Bill McNabb, chief executive of mutual fund and ETF giant Vanguard, is worried about what could happen to bond investors if yields finally start to rise from rock-bottom levels.
“You could argue it’s almost as extreme as stocks were in 1999,” the Vanguard CEO tells Investment News.
The iShares Barclays 20+ Year Treasury Bond (NYSEArca: TLT) has an annualized return of 14% the past three years to outperform U.S. stocks.
Bonds have enjoyed a bull run of more than three decades and yields have been pushed to near record lows in the aftermath of the financial crisis. However, rising interest rates would eat into bond prices and punish investors who have piled into fixed-income funds and ETFs.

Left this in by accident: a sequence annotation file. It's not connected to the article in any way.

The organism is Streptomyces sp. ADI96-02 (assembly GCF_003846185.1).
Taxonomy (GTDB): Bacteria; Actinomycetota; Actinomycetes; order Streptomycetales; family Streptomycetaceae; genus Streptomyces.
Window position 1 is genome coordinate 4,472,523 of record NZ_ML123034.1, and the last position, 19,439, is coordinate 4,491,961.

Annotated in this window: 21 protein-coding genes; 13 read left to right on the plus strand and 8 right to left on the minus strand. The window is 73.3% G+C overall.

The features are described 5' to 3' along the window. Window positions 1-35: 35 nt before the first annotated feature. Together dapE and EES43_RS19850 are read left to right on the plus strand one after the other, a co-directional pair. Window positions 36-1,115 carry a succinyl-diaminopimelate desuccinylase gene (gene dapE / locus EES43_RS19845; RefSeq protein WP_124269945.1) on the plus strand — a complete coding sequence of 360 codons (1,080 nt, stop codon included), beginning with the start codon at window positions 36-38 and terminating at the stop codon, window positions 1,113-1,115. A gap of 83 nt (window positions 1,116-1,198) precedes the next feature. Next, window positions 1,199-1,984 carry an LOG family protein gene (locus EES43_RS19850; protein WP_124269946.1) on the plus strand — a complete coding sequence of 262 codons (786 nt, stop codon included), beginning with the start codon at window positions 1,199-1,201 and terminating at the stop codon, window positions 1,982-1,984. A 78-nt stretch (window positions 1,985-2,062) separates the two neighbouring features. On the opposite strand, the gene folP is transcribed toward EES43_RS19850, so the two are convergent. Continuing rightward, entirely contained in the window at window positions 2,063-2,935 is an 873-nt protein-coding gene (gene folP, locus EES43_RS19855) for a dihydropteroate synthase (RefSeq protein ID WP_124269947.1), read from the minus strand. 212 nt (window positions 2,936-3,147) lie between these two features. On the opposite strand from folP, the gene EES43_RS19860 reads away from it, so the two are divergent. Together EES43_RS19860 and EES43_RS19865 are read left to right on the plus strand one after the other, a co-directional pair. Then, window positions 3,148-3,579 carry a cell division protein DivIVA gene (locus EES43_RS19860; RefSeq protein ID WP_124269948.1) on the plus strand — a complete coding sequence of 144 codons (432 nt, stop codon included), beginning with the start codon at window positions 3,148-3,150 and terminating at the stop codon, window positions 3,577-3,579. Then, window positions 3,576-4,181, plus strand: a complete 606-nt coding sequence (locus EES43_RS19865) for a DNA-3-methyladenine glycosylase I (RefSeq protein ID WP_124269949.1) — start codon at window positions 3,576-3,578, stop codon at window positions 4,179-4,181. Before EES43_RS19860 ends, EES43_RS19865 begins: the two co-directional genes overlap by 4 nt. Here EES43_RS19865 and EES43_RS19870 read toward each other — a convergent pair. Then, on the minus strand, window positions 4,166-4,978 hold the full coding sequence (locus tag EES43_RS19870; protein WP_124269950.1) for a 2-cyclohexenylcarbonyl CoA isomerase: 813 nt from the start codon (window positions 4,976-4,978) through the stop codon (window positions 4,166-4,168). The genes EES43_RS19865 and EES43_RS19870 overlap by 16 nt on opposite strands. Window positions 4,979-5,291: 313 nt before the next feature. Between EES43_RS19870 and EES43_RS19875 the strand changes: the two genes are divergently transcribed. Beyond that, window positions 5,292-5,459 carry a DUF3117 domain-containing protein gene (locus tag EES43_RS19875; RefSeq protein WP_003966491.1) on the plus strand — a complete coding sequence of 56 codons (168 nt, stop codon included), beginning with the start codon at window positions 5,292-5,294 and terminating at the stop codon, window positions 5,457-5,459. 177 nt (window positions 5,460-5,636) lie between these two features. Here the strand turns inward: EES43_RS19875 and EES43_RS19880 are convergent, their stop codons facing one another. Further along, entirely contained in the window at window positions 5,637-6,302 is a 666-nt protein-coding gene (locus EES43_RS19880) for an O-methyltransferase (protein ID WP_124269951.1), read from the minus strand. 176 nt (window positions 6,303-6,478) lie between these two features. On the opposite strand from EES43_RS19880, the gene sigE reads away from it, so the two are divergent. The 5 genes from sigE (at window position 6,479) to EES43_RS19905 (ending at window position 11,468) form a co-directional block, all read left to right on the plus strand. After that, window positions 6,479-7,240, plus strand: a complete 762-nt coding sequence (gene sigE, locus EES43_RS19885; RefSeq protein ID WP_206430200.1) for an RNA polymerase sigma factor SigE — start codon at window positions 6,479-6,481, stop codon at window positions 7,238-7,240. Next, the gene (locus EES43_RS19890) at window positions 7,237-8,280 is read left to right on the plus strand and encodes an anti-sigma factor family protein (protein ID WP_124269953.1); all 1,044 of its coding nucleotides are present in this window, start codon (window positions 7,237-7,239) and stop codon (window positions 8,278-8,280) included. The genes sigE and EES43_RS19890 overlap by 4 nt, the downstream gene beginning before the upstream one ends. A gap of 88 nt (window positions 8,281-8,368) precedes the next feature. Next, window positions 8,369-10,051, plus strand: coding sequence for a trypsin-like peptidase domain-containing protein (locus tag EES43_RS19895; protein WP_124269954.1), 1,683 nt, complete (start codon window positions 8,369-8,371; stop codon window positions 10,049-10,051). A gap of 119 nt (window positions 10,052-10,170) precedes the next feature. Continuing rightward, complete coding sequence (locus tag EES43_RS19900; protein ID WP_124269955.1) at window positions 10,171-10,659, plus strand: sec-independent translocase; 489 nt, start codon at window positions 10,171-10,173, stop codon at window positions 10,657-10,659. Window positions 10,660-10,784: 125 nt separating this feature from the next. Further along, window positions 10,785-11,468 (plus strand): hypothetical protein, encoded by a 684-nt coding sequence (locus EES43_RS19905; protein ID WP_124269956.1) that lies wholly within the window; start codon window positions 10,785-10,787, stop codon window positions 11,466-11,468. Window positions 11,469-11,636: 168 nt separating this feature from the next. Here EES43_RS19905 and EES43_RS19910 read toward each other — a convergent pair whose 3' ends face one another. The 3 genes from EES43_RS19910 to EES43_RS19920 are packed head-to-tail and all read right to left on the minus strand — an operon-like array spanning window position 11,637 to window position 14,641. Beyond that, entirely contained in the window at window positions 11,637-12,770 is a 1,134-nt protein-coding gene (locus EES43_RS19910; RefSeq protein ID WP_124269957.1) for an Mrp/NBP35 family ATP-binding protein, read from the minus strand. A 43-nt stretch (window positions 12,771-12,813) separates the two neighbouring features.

McNabb isn’t predicting that bond funds will suffer the same fate as stocks experienced after the dot-com crash over the next 10 years, but he is warning clients that they need to reduce their expectations, according to the Investment News story.
“It’s always dangerous to predict returns, but the probability of bonds having the same return over the next 10 years as the last 10 is almost zero,” he said, while pointing out that investors shouldn’t totally abandon bonds since they can diversify an equity portfolio.
Treasury yields have pulled back somewhat this week after U.S. government debt was off to its worst start to a year since 2009. Bond yields and prices move in opposite directions. [Inverse Treasury ETFs Rally]